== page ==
Image via video screengrab
The giant redwoods of the California coast survived logging...barely. Only about 5% of the ancient redwoods made it through the logging of the old growth forests. Now, scientists are studying if they will make it through the shifting climate of our planet over the next few decades. A beautiful video by KQED explores the topic -- click through to watch.
QUEST on KQED Public Media.
As the video states, redwoods depend on coastal fog for up to 40% of their water intake, but over the last few decades, fog has declined by as much as 30%. This means a significant source of water for redwoods is disappearing as our climate warms and weather shifts. This, along with other environmental stressors including pollution, is causing serious concern about the future of these mammoth and ancient trees, and importantly, the future generations of these trees that are just getting started.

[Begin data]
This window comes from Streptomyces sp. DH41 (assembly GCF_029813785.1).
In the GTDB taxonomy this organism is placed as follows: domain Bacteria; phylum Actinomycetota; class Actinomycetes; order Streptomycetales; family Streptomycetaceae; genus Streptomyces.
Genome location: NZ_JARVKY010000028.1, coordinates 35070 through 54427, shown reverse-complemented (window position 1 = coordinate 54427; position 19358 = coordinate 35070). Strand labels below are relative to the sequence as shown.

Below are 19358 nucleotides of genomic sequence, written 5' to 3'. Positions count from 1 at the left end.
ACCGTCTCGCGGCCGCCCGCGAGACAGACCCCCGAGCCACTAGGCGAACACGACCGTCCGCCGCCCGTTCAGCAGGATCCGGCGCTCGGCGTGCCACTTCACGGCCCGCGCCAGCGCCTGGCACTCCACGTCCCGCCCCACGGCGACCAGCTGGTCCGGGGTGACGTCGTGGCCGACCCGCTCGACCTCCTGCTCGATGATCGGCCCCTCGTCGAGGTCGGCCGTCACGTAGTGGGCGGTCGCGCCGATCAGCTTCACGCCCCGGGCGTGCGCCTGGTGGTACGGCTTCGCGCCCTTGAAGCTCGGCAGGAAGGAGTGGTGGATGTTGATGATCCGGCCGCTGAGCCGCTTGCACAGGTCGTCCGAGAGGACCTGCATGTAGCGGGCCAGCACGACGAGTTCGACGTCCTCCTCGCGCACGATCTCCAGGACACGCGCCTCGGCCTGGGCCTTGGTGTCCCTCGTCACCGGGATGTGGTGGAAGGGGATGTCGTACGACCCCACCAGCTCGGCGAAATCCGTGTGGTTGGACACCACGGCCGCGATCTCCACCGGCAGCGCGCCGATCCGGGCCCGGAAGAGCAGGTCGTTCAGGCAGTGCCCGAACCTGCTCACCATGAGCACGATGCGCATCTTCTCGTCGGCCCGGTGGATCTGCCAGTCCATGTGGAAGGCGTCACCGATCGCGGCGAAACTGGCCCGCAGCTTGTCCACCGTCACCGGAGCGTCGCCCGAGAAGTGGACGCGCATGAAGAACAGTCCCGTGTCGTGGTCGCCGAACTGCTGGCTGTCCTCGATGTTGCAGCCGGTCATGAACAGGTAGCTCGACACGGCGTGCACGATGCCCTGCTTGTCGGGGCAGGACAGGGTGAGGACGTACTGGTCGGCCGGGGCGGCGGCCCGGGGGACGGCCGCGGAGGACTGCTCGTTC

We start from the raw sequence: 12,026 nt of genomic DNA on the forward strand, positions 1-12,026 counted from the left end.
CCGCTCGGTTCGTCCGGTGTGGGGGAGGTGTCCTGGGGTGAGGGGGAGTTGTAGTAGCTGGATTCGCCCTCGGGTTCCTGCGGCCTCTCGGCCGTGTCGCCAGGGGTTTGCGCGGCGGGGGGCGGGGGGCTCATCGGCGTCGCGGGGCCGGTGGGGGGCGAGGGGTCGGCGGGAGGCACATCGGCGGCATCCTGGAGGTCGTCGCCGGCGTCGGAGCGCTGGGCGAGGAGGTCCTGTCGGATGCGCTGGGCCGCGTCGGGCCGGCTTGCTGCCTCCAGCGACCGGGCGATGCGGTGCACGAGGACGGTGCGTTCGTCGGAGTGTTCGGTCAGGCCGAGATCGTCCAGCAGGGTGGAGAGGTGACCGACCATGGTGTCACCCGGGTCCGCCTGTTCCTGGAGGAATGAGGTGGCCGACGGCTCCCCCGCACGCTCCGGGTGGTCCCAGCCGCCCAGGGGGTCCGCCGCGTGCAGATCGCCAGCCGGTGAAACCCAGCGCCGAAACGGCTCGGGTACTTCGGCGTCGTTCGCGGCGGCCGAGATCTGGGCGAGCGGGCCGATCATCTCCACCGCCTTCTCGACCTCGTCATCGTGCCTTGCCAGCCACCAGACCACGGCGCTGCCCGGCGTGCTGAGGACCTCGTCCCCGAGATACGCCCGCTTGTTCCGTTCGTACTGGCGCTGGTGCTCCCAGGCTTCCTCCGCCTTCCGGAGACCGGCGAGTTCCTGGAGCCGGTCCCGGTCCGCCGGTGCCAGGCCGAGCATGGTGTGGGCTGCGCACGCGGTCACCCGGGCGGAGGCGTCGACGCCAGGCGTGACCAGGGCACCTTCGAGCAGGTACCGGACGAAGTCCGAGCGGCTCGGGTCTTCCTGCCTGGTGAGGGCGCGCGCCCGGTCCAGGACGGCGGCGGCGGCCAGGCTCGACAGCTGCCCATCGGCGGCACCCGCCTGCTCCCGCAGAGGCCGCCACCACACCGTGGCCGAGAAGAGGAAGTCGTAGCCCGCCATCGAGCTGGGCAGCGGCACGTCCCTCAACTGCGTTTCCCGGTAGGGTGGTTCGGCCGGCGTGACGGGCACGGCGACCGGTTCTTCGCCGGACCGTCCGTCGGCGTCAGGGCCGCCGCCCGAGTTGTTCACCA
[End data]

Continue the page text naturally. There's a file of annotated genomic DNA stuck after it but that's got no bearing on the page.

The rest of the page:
Save The Redwoods writes, "[T]hroughout the current redwood range, we are experiencing temperature increases, less coastal fog, reductions in snowpack and earlier snowmelt. Climate change will interact with many other stressors that the redwoods had not experienced before the Industrial Revolution... Today, redwoods stand at a critical point. The current and projected interactions of these stressors jeopardize more than 90 years of League conservation work. We must act today to protect redwoods from these threats in the future."
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